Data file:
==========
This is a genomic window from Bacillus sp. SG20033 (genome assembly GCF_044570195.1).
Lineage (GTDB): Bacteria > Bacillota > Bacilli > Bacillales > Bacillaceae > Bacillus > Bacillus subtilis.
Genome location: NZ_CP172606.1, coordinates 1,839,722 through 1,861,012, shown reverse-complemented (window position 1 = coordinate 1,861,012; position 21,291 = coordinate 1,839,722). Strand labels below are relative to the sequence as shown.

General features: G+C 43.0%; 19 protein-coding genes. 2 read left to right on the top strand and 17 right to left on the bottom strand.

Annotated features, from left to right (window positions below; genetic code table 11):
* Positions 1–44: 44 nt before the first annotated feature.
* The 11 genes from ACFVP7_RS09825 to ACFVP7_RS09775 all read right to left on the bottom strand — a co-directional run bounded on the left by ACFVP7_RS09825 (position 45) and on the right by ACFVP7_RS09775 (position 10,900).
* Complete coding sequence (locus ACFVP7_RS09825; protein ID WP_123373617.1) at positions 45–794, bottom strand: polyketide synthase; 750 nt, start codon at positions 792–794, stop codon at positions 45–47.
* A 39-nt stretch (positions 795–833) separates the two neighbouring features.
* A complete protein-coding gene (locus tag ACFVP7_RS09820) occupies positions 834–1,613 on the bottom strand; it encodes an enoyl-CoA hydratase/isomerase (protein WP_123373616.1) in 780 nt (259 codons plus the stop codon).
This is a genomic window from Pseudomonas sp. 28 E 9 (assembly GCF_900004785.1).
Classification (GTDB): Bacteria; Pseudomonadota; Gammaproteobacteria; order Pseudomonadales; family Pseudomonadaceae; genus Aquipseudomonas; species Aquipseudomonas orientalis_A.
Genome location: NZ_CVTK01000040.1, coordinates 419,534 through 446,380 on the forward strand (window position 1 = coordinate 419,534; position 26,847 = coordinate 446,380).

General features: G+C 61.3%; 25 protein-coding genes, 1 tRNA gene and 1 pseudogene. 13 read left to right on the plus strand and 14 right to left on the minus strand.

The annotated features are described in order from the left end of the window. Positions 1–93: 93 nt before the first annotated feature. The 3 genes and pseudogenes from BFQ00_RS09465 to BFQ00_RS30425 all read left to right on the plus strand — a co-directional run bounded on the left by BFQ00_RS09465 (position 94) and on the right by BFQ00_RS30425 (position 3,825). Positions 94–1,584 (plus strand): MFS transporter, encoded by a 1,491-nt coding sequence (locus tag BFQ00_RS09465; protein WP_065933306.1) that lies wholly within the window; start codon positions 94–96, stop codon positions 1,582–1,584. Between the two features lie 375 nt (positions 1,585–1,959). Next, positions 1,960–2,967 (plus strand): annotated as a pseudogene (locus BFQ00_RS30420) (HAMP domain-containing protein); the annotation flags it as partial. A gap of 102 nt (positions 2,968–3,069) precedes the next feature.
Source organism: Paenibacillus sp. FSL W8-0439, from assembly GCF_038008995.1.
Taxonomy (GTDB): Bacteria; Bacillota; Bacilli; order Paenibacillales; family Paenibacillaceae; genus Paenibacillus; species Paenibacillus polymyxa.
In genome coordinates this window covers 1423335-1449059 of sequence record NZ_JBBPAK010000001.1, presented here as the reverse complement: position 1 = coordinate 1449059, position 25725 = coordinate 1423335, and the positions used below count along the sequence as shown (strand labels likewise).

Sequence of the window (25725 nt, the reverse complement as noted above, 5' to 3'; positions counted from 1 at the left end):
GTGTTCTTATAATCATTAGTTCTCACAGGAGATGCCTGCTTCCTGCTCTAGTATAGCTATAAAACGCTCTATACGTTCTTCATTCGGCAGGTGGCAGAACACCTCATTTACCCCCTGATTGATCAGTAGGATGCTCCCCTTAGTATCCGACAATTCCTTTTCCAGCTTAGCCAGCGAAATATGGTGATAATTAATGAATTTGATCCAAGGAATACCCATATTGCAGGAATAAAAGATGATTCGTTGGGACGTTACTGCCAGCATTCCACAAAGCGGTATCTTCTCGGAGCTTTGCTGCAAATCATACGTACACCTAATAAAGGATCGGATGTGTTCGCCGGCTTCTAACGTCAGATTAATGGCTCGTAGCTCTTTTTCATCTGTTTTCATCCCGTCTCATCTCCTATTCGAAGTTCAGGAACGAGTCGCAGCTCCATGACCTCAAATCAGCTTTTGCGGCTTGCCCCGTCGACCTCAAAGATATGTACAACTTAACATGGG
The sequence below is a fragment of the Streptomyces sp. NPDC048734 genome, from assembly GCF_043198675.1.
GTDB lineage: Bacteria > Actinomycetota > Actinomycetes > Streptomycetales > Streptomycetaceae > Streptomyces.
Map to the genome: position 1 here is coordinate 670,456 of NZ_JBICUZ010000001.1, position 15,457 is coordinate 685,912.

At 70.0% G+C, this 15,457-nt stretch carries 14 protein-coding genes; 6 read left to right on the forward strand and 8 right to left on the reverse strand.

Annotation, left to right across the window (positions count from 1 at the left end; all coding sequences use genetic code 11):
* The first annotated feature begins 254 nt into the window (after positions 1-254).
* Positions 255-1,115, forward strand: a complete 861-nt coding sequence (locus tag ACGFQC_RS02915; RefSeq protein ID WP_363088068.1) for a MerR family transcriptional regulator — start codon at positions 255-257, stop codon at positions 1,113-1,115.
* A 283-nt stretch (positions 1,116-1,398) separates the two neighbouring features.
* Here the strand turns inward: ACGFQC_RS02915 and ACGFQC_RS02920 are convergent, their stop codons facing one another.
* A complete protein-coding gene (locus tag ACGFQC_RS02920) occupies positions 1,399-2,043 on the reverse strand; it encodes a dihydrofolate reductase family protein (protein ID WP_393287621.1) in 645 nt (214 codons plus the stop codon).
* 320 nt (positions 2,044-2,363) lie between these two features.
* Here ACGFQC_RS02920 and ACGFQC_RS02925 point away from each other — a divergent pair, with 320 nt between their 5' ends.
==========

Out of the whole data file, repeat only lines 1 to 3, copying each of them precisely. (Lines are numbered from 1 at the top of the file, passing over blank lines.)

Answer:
This is a genomic window from Bacillus sp. SG20033 (genome assembly GCF_044570195.1).
Lineage (GTDB): Bacteria > Bacillota > Bacilli > Bacillales > Bacillaceae > Bacillus > Bacillus subtilis.
Genome location: NZ_CP172606.1, coordinates 1,839,722 through 1,861,012, shown reverse-complemented (window position 1 = coordinate 1,861,012; position 21,291 = coordinate 1,839,722). Strand labels below are relative to the sequence as shown.